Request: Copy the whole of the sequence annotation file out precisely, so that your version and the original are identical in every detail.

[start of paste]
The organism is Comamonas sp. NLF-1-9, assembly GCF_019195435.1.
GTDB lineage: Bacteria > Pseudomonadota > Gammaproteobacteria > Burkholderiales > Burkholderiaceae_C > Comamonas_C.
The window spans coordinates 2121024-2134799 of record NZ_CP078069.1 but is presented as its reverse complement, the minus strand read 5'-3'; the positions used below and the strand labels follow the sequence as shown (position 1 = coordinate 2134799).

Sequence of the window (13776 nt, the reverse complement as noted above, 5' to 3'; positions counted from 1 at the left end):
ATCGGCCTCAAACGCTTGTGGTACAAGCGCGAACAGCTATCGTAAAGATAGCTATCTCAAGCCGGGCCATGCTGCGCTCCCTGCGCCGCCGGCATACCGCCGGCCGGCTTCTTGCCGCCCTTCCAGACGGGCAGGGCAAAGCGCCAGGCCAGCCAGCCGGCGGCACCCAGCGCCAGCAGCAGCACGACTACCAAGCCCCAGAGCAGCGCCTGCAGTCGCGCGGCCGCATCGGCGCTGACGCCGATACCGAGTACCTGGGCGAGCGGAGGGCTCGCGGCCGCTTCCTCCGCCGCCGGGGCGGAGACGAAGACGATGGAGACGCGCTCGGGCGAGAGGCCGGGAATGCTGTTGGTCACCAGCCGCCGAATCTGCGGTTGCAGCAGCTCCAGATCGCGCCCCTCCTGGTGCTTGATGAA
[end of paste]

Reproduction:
The organism is Comamonas sp. NLF-1-9, assembly GCF_019195435.1.
GTDB lineage: Bacteria > Pseudomonadota > Gammaproteobacteria > Burkholderiales > Burkholderiaceae_C > Comamonas_C.
The window spans coordinates 2121024-2134799 of record NZ_CP078069.1 but is presented as its reverse complement, the minus strand read 5'-3'; the positions used below and the strand labels follow the sequence as shown (position 1 = coordinate 2134799).

Sequence of the window (13776 nt, the reverse complement as noted above, 5' to 3'; positions counted from 1 at the left end):
ATCGGCCTCAAACGCTTGTGGTACAAGCGCGAACAGCTATCGTAAAGATAGCTATCTCAAGCCGGGCCATGCTGCGCTCCCTGCGCCGCCGGCATACCGCCGGCCGGCTTCTTGCCGCCCTTCCAGACGGGCAGGGCAAAGCGCCAGGCCAGCCAGCCGGCGGCACCCAGCGCCAGCAGCAGCACGACTACCAAGCCCCAGAGCAGCGCCTGCAGTCGCGCGGCCGCATCGGCGCTGACGCCGATACCGAGTACCTGGGCGAGCGGAGGGCTCGCGGCCGCTTCCTCCGCCGCCGGGGCGGAGACGAAGACGATGGAGACGCGCTCGGGCGAGAGGCCGGGAATGCTGTTGGTCACCAGCCGCCGAATCTGCGGTTGCAGCAGCTCCAGATCGCGCCCCTCCTGGTGCTTGATGAA